- Jean Cusson arrived about 1656, in the Colony. He signs a marriage contract on August 2 of the same year, in the Ameau notary.
He commits himself marrying on September 16, 1656, at Trois-Rivieres, Marie Foubert dit Lacroix, born 1640, in St-Vivien of Rouen, in Normandy, daughter of Phillippe Foubert and Jeffine Riviere.
Jean Cusson, who acts as tax prosecutor of the Cape, remains with his family in the Cape-of-the-Madeleine, with the censuses of 1666 and 1667. April 16, 1669, he is quoted as Royal Notary in the Cape and Champlain, between 1687 and 1700. He practices his profession thereafter between 1700 and 1704, in Montreal.
Sixteen children are born with the couple between the years 1657 and 1685 at least six being sons. CUSSON, Jean, agriculturalist (farmer), fiscal magistrate, registrar, royal notary, provisional magistrate of the King, born in Clair, near Rouen (Normandy) in 1632 or about 1635 or 1636, son of Jean Cusson and of Jacqueline Pepin, deceased at Saint Sulpice the 8th of April 1718.
One could say with reason enough that the (early) colonists of New France, artisans or military people more than agriculturalists, drawn (to the New World) moreover by the fur treaty, were interested only moderately in agriculture. For many of them, the cultivation of their lands remained a marginal activity and constituted in short only a supplement, necessary but submitted to with impatience, which one got out of at the first opportunity.
There were certainly, real "habitants": John Cusson was among those. Having married in Trois-Riviere, the 16th of September 1656, to Marie Foubert, a girl 15 years old, originally from Rouen, Cusson established himself at Cap-de-la-Madeleine. As early as 1667, the couple possessed seven horned animals and twenty-eight producing acres, which was really extraordinary. (A French arpent = acre is about 1-1/2 English acres.)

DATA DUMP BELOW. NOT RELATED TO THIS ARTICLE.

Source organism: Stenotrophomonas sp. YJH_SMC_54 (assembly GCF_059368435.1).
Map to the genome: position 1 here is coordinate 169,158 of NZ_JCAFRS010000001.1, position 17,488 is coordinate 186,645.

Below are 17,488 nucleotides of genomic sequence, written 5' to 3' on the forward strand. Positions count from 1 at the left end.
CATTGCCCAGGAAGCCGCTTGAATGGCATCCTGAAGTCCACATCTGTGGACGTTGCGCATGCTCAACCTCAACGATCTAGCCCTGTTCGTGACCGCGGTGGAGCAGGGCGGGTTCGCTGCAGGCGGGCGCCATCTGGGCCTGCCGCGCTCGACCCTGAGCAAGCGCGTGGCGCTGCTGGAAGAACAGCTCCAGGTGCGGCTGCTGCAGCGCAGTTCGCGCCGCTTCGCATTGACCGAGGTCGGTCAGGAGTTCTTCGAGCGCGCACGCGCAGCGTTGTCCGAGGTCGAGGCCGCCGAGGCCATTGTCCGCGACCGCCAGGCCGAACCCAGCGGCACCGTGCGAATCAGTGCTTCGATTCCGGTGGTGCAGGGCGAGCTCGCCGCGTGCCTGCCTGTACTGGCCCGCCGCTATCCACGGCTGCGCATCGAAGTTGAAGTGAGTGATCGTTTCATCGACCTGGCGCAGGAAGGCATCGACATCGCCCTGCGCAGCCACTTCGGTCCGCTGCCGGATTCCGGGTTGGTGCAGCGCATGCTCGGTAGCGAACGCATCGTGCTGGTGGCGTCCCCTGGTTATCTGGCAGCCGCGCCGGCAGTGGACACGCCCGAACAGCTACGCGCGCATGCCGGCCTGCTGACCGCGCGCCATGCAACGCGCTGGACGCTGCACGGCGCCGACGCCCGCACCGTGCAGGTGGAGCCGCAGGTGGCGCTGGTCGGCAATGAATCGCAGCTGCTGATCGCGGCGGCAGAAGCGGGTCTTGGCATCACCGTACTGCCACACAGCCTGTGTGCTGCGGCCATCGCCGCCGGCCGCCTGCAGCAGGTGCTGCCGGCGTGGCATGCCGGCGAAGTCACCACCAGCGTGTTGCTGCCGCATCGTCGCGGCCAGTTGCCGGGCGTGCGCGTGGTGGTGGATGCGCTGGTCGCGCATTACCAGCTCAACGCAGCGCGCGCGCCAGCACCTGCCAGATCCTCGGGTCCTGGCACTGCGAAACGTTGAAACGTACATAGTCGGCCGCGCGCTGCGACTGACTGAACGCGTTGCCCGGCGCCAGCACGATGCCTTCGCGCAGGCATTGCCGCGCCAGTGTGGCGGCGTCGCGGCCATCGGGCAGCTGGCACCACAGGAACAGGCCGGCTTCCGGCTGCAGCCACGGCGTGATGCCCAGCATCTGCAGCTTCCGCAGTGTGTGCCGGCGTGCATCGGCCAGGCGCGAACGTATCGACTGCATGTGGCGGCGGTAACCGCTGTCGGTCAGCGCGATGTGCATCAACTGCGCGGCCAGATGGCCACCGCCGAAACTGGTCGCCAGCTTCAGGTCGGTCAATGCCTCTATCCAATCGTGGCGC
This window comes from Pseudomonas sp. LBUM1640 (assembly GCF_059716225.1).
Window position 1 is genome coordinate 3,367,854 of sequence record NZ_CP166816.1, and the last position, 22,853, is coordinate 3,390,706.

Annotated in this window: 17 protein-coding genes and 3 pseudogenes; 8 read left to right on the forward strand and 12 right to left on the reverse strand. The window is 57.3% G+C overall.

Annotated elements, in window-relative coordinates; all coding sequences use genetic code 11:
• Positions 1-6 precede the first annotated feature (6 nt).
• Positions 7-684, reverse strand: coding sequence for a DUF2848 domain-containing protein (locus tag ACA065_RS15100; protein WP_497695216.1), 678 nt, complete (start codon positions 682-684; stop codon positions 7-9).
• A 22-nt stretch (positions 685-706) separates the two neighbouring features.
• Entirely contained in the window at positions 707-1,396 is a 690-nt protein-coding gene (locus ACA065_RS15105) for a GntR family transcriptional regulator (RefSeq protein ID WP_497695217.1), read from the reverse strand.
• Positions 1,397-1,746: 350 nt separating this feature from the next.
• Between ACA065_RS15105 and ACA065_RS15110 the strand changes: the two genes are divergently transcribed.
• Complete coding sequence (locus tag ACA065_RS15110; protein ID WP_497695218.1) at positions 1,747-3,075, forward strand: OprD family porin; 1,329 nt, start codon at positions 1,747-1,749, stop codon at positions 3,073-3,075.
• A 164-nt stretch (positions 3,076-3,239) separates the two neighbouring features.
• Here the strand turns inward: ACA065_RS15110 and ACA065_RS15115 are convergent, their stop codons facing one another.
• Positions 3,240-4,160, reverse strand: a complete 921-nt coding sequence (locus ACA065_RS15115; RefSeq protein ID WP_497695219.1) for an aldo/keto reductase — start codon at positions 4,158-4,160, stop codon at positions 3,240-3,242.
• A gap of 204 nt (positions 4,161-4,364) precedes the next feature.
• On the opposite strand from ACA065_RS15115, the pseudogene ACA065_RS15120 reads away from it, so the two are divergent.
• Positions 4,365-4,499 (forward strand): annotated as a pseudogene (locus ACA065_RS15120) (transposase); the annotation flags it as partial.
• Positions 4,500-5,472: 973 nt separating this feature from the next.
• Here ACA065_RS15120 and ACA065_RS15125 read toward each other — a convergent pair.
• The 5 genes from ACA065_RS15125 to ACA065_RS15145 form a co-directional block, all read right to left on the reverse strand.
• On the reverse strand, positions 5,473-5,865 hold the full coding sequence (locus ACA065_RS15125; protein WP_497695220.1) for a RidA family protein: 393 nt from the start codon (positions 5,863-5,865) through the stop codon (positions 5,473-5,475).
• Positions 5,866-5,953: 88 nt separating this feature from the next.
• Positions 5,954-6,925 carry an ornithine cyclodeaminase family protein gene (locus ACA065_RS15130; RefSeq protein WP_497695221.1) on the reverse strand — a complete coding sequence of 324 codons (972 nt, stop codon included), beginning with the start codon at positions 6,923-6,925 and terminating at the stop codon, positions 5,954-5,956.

Cusson, certainly, had sufficient resources to hire farm hands such as Francois Vannasse (already there in 1666) and Jean Pilon, 25 and 40 years old respectively, censused (listed as residents) at his home in 1667. However, in spite of the functions which he was going to fill in the justice (judicial) area, Cusson did not neglect the cultivation of his land: in 1661 he declared six horned animals and forty acres.
When, in 1669, the Jesuits, seigneurs (lords) of Cap-de-la-Madeleine, gave Cusson a commission as notary, fiscal magistrate and registrar, the Intendant, Boutrose d'Aubigny, struggled (sued) justly in Quebec to remove from the West Indies Company the right of nomination of the notaries, and to restrain the powers of the seigneurs (lords) in the field of justice. If he hurried (acquiesced) to receive Cusson in his commission as fiscal magistrate and registrar, the Intendant authorized him however to execute that of notary only temporarily, and on the express condition that he took the title of royal notary. The seigneurs would soon have no more that the right of presentation of the notaries, the nomination being in the province of the Intendant. Cusson performed the functions of notary at Cap-de-la-Madeleine until 1687, then, from 1687 to 1700, in the Seignoury of Champlain. In 1700, he went to Montreal where he performed his duties for four years. He resided at Pointe-aux-Trembles. In 1704, at the age of about 70, Cusson went into retirement, from which he came out momentarily in 1707-08, when he was provisional magistrate of the King at Montreal.
Cusson had twelve children by his wife. A fact rather rare at the time, they all reached adult age.
[BrÃƒÂ¸derbund Family Archive #118, Ed. 1, Canadian Genealogy Index, 1600s - 1900s, Date of Import: 3 Jul 2001, Internal Ref. #188.8.131.5282.2]
Individual: Cusson, Jean
Province of record source: QuÃƒÂ©bec
Source: Dictionnaire GÃƒÂ©nÃƒÂ©alogique des Familles Canadiennes Depuis la Fondation de la Colonie Jusqu'a Nos Jours, Premier Volume, Depuis 1608 jusqu'a 1700.
Author: L'AbbÃƒÂ© D Tanguay, ADS
Publisher: EusÃƒÂ¨be SenÃƒÂ©cal
Publication year: 1871
Please note: The province and county are associated with the location of the record source and in some cases may not be the same as the place where the event occurred.